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Africa, health and migration

Migration A–Z

A

  1. Natéwindé Sawadogo

Published Online: 4 FEB 2013

DOI: 10.1002/9781444351071.wbeghm009

The Encyclopedia of Global Human Migration

The Encyclopedia of Global Human Migration

How to Cite

Sawadogo, N. 2013. Africa, health and migration. The Encyclopedia of Global Human Migration. .

Publication History

  1. Published Online: 4 FEB 2013

Abstract

Much of the human migration literature refers to the movement of people from one place in the world to another for the purpose of taking up long-term or short-term residence. Most forms of mobility are considered voluntary, when people have chosen to move, or involuntary in the case of forced migration. Migration occurring beyond a country's boundaries is defined here as international migration, as opposed to mobility, or internal migration. Health is defined as the ability of a person to meet the expectations, physically and mentally, of his or her network of relationships. The degree of achievement of social participation is socially constructed, implying that it is embedded within the culture of the person's networks of relationships. Studies of the relationships between human migration and health in Africa are typically replications of general migration theory. Migrants have been either pushed to move due to health problems at their place of origin or pulled by perceived desirable health conditions at destinations. In addition, one often sees migrants represented as carriers of diseases throughout their trajectory and potentially spreading disease wherever they go.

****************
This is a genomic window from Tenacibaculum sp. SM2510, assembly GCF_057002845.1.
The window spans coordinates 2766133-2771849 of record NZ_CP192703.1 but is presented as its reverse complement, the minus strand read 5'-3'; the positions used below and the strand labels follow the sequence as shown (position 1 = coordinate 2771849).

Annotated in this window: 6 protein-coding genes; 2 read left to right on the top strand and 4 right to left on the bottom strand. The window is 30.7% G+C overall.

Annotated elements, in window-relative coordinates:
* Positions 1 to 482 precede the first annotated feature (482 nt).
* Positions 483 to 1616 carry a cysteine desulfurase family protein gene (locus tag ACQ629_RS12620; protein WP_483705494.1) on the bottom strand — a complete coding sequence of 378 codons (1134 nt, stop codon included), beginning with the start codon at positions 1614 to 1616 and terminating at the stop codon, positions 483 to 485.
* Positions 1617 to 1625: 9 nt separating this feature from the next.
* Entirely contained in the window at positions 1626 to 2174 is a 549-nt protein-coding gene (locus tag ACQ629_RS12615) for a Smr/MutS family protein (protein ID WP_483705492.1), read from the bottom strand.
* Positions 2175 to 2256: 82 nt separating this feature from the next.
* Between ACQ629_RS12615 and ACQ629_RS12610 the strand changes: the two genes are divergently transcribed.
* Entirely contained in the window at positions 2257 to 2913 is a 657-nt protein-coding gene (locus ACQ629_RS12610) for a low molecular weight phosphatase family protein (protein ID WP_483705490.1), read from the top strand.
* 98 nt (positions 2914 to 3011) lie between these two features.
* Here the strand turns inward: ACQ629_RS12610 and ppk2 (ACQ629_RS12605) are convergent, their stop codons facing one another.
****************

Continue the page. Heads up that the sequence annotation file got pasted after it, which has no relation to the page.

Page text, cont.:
Keywords:

  • social policy;
  • child labor;
  • famine;
  • labor;
  • poverty;
  • regional development;
  • welfare